47. oldman says:

    “There is no reason, other than to stuff more money into Microsoft, to bundle the OS with the hardware.”

    How about because all of the integration work is done and the system is ready to use?

  48. Flying Toaster says:

    The consumer is often not offered the choice. Lenovo does sell a few systems no OS but not the one the guy wanted.

    That’s tough. Did he really need to stick to the same brand, though?

    You can buy a car with an empty fuel tank to put in your preferred brand. The bundling prevented that with the OS.

    Get another make. The solution is so obviously it’s simply a no-brainer.

    There is no reason, other than to stuff more money into Microsoft, to bundle the OS with the hardware.

    The blog post I have cited begs to differ in this regard. Have you read it?

    Look – we can keep arm-waving all we want till the cows come home, or you can go and find something more tangible than stuff all to back up your claim that the incorporation of Windows as part of a package is nothing “other than to stuff more money into Microsoft”. I am a Windows user, I do expect Windows to be installed on my PC, and I do want so in a way that will cost me less than having to purchase the OS separately and will work more seamlessly than a DIY install. What you advocate here will take away what I as well as those “85%” in France currently enjoy, and thus from my point of view it is simply self-serving and selfish no matter how you spin it.

    It’s not a service if every machine comes pre-installed with Microsoft. It’s an arm twisting inducement.

    Again, to me, as a Windows user, it’s not. If you want a car with no engine or a customized engine, that’s fine for me. But stripping everyone’s right to purchase a car with a stock engine installed is just not on in my book, nor it is empowering in the matter of choice.

    You’ll definitely need more than a political system that is ridden with Sarkozy’s anti-American/Muslim agenda to back up your position, I am afraid.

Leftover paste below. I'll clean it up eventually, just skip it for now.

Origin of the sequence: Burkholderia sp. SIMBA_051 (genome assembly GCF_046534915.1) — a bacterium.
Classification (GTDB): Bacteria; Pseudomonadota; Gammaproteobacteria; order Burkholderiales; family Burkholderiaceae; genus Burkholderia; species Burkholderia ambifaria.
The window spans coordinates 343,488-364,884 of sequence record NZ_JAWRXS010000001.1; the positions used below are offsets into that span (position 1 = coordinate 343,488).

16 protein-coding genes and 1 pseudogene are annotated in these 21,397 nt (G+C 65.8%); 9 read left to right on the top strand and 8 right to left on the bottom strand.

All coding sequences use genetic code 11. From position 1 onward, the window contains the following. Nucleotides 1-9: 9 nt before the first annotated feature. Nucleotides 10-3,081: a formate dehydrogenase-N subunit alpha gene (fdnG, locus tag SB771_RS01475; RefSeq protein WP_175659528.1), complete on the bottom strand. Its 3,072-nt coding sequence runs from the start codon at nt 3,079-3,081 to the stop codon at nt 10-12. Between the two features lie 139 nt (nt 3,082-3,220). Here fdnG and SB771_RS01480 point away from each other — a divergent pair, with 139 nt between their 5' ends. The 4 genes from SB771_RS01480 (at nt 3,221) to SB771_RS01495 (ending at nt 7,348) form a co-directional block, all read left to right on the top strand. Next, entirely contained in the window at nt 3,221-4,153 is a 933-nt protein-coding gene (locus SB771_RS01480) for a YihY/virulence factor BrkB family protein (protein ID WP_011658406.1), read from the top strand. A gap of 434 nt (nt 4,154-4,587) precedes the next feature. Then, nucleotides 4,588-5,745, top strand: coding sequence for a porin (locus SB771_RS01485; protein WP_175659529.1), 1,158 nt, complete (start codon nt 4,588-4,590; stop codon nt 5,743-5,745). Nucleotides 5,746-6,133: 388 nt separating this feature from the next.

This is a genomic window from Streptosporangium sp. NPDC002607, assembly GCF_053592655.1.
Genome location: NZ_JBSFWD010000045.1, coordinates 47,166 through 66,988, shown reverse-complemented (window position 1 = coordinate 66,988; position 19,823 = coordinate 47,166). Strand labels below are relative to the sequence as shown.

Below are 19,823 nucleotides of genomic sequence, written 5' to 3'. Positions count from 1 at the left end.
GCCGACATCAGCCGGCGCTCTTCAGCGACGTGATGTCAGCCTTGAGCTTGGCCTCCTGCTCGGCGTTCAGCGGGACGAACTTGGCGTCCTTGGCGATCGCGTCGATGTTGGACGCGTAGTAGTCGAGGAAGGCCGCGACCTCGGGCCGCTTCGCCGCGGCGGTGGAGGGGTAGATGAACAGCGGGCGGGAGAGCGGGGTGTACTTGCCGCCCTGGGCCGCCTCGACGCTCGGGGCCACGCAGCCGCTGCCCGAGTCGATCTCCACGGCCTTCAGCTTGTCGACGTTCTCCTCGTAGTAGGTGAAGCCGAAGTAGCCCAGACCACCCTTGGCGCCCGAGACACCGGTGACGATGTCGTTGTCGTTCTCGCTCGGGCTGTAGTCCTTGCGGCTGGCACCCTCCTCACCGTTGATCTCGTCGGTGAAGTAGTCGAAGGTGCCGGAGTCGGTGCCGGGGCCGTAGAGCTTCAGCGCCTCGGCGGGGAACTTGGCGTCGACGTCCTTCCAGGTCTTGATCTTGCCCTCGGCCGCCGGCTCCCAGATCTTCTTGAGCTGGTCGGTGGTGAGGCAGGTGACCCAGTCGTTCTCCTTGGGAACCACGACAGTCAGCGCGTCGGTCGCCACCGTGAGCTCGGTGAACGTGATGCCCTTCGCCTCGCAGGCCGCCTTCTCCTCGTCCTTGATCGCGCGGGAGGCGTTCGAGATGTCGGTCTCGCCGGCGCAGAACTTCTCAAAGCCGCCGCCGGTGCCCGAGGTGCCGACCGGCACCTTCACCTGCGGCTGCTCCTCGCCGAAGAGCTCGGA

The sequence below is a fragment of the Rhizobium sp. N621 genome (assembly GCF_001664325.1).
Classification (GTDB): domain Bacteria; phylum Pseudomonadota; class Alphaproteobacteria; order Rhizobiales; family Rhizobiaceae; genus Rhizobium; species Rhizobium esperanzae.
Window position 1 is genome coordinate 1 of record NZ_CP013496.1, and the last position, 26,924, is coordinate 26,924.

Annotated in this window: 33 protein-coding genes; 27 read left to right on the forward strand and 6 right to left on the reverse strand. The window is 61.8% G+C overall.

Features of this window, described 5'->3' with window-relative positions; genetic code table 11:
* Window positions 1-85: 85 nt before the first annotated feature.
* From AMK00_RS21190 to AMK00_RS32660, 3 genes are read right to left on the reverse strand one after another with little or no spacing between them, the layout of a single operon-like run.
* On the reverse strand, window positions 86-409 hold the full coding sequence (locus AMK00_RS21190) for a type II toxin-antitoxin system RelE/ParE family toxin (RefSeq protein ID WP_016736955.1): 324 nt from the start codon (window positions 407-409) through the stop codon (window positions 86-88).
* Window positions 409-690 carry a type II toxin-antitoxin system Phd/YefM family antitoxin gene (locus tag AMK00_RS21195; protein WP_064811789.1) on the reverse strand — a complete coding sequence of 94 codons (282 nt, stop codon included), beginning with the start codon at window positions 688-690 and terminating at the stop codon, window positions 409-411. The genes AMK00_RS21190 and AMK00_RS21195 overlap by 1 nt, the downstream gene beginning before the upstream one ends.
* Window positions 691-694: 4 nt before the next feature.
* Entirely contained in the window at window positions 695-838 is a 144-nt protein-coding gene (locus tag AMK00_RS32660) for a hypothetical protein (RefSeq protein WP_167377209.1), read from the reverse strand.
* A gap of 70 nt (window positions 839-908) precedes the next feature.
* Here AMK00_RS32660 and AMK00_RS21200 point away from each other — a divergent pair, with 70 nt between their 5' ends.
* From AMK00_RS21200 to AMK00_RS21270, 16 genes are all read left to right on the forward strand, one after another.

49. kozmcrae says:

    “The right thing, Pogson, is to meet the expectations of the majority of your potential customers.”

    If the OS was always purchased separately from the hardware like it was for the first decade or so this would be a non issue. There is no reason, other than to stuff more money into Microsoft, to bundle the OS with the hardware. It’s not a service if every machine comes pre-installed with Microsoft. It’s an arm twisting inducement.

  50. FT wrote, “despite his clear indiscretion on his purchase”.

    That’s the whole point. The consumer is often not offered the choice. Lenovo does sell a few systems no OS but not the one the guy wanted. You can buy a car with an empty fuel tank to put in your preferred brand. The bundling prevented that with the OS. The courts agreed with the guy. I do too. The EULA says you can decline to accept and get a refund. The guy should be able to keep the PC. Exclusive bundling is illegal in France. That’s awkward for OEMs and retailers but if they want the business they have to give the consumer what the consumer wants.

  51. Flying Toaster says:

    let alone the actual 10% who prefer GNU/Linux.

    And no one wants a Mac?

  52. Flying Toaster says:

    Lenovo has been ordered by a French court to refund licensing fees for that other OS and costs to a customer who bought a personal computer with that other OS installed when the customer wanted to use GNU/Linux on his personal computer.

    A guy bought a computer clearly stated with Windows installed. A French court thought it would somehow be a good idea to rule in the guy’s favor despite his clear indiscretion on his purchase.

    My last reference on the issue aside, will the Muslim finally do “the right thing” and stop practicing their own religion?

  53. Phenom wrote, “The right thing, Pogson, is to meet the expectations of the majority of your potential customers. Who happen to want Windows.”

    Two things:

    1. The French, unlike citizens of the USA, still remember their revolutionary roots and are willing to kick the invader out.
    2. Lenovo’s customers are more or less retailers and distributors. Their expectations may be that M$ gets a free ride but the consumers do not want that other OS. In France, 2% more or less, according to NetApplications, want GNU/Linux and only 85% want that other OS. No OEM can afford to offend even 2% of consumers, let alone the actual 10% who prefer GNU/Linux.
  54. Phenom says:

    The right thing? The right thing, Pogson, is to meet the expectations of the majority of your potential customers. Who happen to want Windows.

    This case is just a mere exception, a single soul like you, who wants to use Linux on his laptop, but bought a bundle with Windows instead of a configuration without OS.

    Nothing will change, Pogson.